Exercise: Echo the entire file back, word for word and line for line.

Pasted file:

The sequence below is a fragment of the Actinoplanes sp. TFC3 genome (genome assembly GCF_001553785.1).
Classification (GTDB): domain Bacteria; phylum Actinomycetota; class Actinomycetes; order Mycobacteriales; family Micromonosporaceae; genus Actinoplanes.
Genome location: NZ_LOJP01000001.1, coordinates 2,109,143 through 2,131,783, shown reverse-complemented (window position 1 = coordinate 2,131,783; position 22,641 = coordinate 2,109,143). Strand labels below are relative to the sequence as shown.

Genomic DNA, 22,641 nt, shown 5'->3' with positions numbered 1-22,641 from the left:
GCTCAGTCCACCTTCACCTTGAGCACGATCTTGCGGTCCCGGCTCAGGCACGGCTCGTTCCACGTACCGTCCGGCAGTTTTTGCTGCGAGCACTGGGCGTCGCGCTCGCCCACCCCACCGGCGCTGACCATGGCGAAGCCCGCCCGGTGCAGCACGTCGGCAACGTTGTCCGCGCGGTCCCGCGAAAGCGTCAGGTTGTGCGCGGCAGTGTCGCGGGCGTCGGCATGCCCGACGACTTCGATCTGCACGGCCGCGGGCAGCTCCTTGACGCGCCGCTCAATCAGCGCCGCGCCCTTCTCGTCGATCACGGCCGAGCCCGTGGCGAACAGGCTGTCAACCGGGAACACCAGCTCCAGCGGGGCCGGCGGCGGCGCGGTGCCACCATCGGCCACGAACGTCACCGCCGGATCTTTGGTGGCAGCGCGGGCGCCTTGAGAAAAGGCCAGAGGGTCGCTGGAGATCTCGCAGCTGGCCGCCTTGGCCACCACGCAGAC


The sequence below is a fragment of the Actinoplanes sp. TFC3 genome (genome assembly GCF_001553785.1).
Classification (GTDB): domain Bacteria; phylum Actinomycetota; class Actinomycetes; order Mycobacteriales; family Micromonosporaceae; genus Actinoplanes.
Genome location: NZ_LOJP01000001.1, coordinates 2,109,143 through 2,131,783, shown reverse-complemented (window position 1 = coordinate 2,131,783; position 22,641 = coordinate 2,109,143). Strand labels below are relative to the sequence as shown.

Genomic DNA, 22,641 nt, shown 5'->3' with positions numbered 1-22,641 from the left:
GCTCAGTCCACCTTCACCTTGAGCACGATCTTGCGGTCCCGGCTCAGGCACGGCTCGTTCCACGTACCGTCCGGCAGTTTTTGCTGCGAGCACTGGGCGTCGCGCTCGCCCACCCCACCGGCGCTGACCATGGCGAAGCCCGCCCGGTGCAGCACGTCGGCAACGTTGTCCGCGCGGTCCCGCGAAAGCGTCAGGTTGTGCGCGGCAGTGTCGCGGGCGTCGGCATGCCCGACGACTTCGATCTGCACGGCCGCGGGCAGCTCCTTGACGCGCCGCTCAATCAGCGCCGCGCCCTTCTCGTCGATCACGGCCGAGCCCGTGGCGAACAGGCTGTCAACCGGGAACACCAGCTCCAGCGGGGCCGGCGGCGGCGCGGTGCCACCATCGGCCACGAACGTCACCGCCGGATCTTTGGTGGCAGCGCGGGCGCCTTGAGAAAAGGCCAGAGGGTCGCTGGAGATCTCGCAGCTGGCCGCCTTGGCCACCACGCAGAC